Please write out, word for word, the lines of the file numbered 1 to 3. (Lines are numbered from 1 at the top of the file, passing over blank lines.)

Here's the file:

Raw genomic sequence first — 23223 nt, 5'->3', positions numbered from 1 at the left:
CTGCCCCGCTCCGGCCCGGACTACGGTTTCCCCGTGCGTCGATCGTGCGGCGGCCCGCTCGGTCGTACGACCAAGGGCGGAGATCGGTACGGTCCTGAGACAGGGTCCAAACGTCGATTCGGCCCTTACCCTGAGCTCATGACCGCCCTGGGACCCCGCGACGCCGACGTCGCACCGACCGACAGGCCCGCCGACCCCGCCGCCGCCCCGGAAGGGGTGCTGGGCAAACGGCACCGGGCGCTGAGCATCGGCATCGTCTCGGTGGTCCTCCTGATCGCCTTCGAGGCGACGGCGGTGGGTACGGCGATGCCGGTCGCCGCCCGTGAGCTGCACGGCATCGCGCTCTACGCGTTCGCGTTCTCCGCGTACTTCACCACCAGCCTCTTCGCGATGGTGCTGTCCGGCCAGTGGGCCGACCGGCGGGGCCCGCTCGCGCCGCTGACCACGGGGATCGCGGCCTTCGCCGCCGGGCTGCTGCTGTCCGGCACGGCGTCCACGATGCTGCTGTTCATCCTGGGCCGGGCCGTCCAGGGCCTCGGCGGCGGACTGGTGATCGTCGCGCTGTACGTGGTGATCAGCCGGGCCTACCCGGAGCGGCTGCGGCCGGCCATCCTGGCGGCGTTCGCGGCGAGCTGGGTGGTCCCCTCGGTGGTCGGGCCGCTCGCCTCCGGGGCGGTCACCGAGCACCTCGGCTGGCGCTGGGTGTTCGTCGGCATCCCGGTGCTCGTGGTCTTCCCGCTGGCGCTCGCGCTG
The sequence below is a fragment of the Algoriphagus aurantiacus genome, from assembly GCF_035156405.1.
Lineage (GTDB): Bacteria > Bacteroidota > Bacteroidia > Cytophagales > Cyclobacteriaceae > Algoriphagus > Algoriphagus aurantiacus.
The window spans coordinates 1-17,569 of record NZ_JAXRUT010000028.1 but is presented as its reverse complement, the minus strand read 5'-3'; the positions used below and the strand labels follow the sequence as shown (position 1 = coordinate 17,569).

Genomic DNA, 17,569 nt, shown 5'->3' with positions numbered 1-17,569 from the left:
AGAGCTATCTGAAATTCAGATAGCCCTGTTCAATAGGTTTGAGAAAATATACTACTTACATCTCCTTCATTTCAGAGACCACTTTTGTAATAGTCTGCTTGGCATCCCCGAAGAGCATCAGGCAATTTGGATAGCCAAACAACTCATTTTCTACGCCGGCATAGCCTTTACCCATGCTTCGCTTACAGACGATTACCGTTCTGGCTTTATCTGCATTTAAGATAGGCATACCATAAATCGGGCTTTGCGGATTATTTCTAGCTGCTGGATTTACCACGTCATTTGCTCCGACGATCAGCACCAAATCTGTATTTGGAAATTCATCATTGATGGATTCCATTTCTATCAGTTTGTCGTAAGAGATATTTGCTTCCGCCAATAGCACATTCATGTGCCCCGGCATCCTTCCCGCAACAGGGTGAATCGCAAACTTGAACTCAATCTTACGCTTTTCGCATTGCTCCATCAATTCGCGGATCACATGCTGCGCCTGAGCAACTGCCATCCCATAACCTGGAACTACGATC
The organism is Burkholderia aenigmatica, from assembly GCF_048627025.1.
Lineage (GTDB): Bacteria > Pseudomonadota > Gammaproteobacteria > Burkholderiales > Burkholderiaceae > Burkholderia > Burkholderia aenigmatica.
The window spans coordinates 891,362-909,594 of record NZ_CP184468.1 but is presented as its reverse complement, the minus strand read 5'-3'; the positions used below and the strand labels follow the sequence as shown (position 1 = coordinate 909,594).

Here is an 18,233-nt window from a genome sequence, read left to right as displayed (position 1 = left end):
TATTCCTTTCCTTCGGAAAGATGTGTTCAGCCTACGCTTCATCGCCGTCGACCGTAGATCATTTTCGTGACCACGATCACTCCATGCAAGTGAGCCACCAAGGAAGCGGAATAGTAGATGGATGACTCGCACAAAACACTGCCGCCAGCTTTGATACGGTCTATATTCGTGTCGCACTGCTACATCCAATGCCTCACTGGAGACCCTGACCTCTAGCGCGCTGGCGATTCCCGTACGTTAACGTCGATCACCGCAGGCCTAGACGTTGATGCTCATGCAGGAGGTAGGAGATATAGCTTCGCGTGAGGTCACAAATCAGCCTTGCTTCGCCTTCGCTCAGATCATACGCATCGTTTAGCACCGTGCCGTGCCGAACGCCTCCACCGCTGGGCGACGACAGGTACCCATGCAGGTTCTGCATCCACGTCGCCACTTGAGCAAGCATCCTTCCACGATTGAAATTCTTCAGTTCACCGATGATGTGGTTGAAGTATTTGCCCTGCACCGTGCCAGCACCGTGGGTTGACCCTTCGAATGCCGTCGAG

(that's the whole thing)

Raw genomic sequence first — 23223 nt, 5'->3', positions numbered from 1 at the left:
CTGCCCCGCTCCGGCCCGGACTACGGTTTCCCCGTGCGTCGATCGTGCGGCGGCCCGCTCGGTCGTACGACCAAGGGCGGAGATCGGTACGGTCCTGAGACAGGGTCCAAACGTCGATTCGGCCCTTACCCTGAGCTCATGACCGCCCTGGGACCCCGCGACGCCGACGTCGCACCGACCGACAGGCCCGCCGACCCCGCCGCCGCCCCGGAAGGGGTGCTGGGCAAACGGCACCGGGCGCTGAGCATCGGCATCGTCTCGGTGGTCCTCCTGATCGCCTTCGAGGCGACGGCGGTGGGTACGGCGATGCCGGTCGCCGCCCGTGAGCTGCACGGCATCGCGCTCTACGCGTTCGCGTTCTCCGCGTACTTCACCACCAGCCTCTTCGCGATGGTGCTGTCCGGCCAGTGGGCCGACCGGCGGGGCCCGCTCGCGCCGCTGACCACGGGGATCGCGGCCTTCGCCGCCGGGCTGCTGCTGTCCGGCACGGCGTCCACGATGCTGCTGTTCATCCTGGGCCGGGCCGTCCAGGGCCTCGGCGGCGGACTGGTGATCGTCGCGCTGTACGTGGTGATCAGCCGGGCCTACCCGGAGCGGCTGCGGCCGGCCATCCTGGCGGCGTTCGCGGCGAGCTGGGTGGTCCCCTCGGTGGTCGGGCCGCTCGCCTCCGGGGCGGTCACCGAGCACCTCGGCTGGCGCTGGGTGTTCGTCGGCATCCCGGTGCTCGTGGTCTTCCCGCTGGCGCTCGCGCTG
The sequence below is a fragment of the Algoriphagus aurantiacus genome, from assembly GCF_035156405.1.